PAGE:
Spots and Floaters
Spots and Floaters
Ever notice those tiny specks, flecks, spots, etc. that seem to drift around aimlessly when you open your eyes? Even though they’re particularly harmless, extreme cases of spots and floaters can cause harm to your vision. If you suddenly notice a large number of floaters than usual in your field of vision, you should seek treatment immediately.
Floaters are those tiny flecks, specks, spots, and ‘cobweb’ like things that float in your field of vision. They usually show up when the vitreous of your eye, a gel-like area, breaks loose in the inner rear portion of the eye. This is due to the fact that as we age, our vitreous starts to break up and dissolve, creating a watery center. Although you do not see them all the time, they are most prominent after staring at a computer screen, white background, or looking up at a clear sky. Shadows of these floaters are cast on our retina as light passes through our eyes, which is what we see.
How it Affects the Eye
If too many floaters appear, it usually means that your vitreous is detaching itself from the retina. A condition as such as this known as posterior vitreous detachment (PVD). The lining at the back of the eye contains nutrients, blood and oxygen necessary for healthy eye function. If your retina starts detaching from this layer, then the vitreous gel tugs at it, causing small holes or tears. Then the vitreous enters this opening, pushing the retina away. This is called retinal detachment. This ultimately leads to severe loss of vision. it is time to seek immediate medical attention. According to a recent study, about 39% of the people who reported eye floater symptoms were diagnosed with posterior vitreous detachment. About 9% were found to have a torn retina.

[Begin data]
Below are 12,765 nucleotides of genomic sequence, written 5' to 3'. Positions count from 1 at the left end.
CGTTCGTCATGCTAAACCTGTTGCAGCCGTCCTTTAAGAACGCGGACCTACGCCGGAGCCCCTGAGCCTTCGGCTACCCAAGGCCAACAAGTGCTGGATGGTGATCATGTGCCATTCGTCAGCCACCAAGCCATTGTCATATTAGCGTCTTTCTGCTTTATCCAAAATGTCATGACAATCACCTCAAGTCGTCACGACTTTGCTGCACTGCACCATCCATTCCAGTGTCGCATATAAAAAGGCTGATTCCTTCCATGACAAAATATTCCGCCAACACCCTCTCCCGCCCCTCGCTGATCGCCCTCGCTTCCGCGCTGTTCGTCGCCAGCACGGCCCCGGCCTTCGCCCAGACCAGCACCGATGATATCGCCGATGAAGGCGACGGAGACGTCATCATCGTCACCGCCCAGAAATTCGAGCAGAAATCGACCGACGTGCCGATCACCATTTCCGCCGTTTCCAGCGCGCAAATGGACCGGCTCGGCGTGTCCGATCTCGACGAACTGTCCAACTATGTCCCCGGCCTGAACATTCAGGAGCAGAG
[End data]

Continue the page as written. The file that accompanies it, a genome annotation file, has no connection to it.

It is quite normal to see floaters occasionally, but when you see too many of them it definitely is a red flag. When you see floaters along with flashes of light, it is time to seek immediate medical attention. According to a recent study, about 39% of the people who reported eye floater symptoms were diagnosed with posterior vitreous detachment. About 9% were found to have a torn retina.
One of the main risk factors for new floaters is aging. People who have high myopia or sever nearsightedness are also at great risk of floaters and subsequently retinal detachment. Uveitis or inflammation within the eye, and recent intraocular surgeries are also considered risk factors for the development of spots and floaters.
If your floaters are persistent, then you might want to treat them through vitrectomy. This is an invasive surgical procedure in which some or your entire eye vitreous will be removed. It is then replaced with a sterile clear fluid. However, this procedure is risky and may cause surgically induced retinal detachment. A safer method to treat floaters is through laser vitreolysis. In this method, a laser beam is focused on the bigger floaters. This breaks them apart or vaporizes them, making them less prominent and bothersome.